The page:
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    Former US deputy assistant secretary of state for Europe and Eurasia Matthew Bryza in an interview to RIA Novosti suggested a format that could contribute to the improvement of uneasy relations between Washington and Ankara and expressed his views regarding the Turkish Stream gas pipeline project as well as touching upon US-Russia ties.

    WASHINGTON (Sputnik) — According to Matthew Bryza, the United States and Turkey should establish a mechanism of consultations between senior officials of both countries to improve their bilateral relations, since a "personal meeting between US President Donald Trump and Turkish President Recep Tayyip Erdogan will not help to settle the problems." The diplomat believes that US and Turkey's leaders are unlikely to understand each other's feelings and concerns.

    READ MORE: Unresolvable Contradictions: How the US and Turkey Parted Ways

    Bryza suggested that it could be a format similar to the meetings between Russian presidential aide Vladislav Surkov and US Special Representative for Ukraine Negotiations Kurt Volker, who "have to come together to talk through difficult issues."

    Volker was appointed US Special Representative for Ukraine Negotiations in early July soon after Russian President Vladimir Putin and US President Donald Trump met in Hamburg. Since then, Volker and Surkov have held a number of talks, focusing on the Ukrainian crisis, with the most recent meeting being held on Monday.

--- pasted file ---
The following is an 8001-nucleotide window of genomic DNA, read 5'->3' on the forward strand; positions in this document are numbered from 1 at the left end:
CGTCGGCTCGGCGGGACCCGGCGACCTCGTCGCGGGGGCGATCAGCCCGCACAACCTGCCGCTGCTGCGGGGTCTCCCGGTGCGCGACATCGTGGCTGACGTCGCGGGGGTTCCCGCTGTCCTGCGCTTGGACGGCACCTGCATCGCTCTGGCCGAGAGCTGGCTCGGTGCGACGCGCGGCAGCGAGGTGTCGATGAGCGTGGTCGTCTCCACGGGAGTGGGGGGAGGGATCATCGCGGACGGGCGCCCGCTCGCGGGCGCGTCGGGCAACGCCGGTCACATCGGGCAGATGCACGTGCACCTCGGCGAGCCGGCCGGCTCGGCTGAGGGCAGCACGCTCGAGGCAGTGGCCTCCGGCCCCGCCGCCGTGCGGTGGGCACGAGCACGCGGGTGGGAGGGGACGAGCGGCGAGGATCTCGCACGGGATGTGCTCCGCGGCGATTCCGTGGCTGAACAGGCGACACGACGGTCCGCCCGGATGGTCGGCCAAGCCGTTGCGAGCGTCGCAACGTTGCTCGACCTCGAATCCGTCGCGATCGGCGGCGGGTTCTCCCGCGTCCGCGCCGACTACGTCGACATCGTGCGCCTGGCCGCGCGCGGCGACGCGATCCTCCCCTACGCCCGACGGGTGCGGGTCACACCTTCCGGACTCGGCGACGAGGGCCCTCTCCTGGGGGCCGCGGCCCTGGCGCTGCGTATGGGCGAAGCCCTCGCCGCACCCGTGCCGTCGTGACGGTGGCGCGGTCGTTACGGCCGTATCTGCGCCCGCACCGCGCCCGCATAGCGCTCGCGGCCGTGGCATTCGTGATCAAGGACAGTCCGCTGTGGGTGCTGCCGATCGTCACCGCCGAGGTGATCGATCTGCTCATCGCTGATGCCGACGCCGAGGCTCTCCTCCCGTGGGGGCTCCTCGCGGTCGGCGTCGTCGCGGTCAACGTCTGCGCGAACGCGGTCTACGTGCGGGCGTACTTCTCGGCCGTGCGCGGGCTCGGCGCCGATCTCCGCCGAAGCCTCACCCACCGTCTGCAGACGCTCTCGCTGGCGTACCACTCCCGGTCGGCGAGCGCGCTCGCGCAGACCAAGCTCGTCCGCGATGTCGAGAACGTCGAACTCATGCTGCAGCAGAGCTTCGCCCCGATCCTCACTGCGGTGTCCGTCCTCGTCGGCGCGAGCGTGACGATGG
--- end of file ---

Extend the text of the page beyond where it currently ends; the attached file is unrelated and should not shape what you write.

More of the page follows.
The US diplomat characterized US-Turkey relations as "very poor", noting that "both sides discuss the same subjects but do not speak the same language."

    Relations between Ankara and Washington have significantly worsened in recent months amid a number of issues, such as the problems related to Islamic cleric Fethullah Gulen, who has been living in the US state of Pennsylvania, and is accused of a coup attempt by Turkey, US support of Syrian Kurdish People's Protection Units (YPG) and diplomatic row between Ankara and Washington.

    In October, the State Department announced the suspension of all non-immigrant visa services at US diplomatic missions in Turkey after the arrest of US Istanbul Consulate employee Metin Topuz over his alleged affiliation with FETO, a terrorist group which belongs to US-based Islamic cleric Fethullah Gulen. Ankara slammed the decision, and stopped visas services for Americans at its missions in the US in response.

    Turkish Stream

    Matthew Bryza, who is a board member of Turkey's Turcas Petrol gas distributing company, told RIA Novosti that he regarded the construction of the Turkish Stream gas pipeline not only as a geopolitical but also as an economic project though the primary motivation is still geopolitical.

    Ankara has a lot of geopolitical reasons embedded in the new gas pipeline project, because it wants to maintain good relations with Russia, as well as to increase natural gas supply to the country, Bryza explained.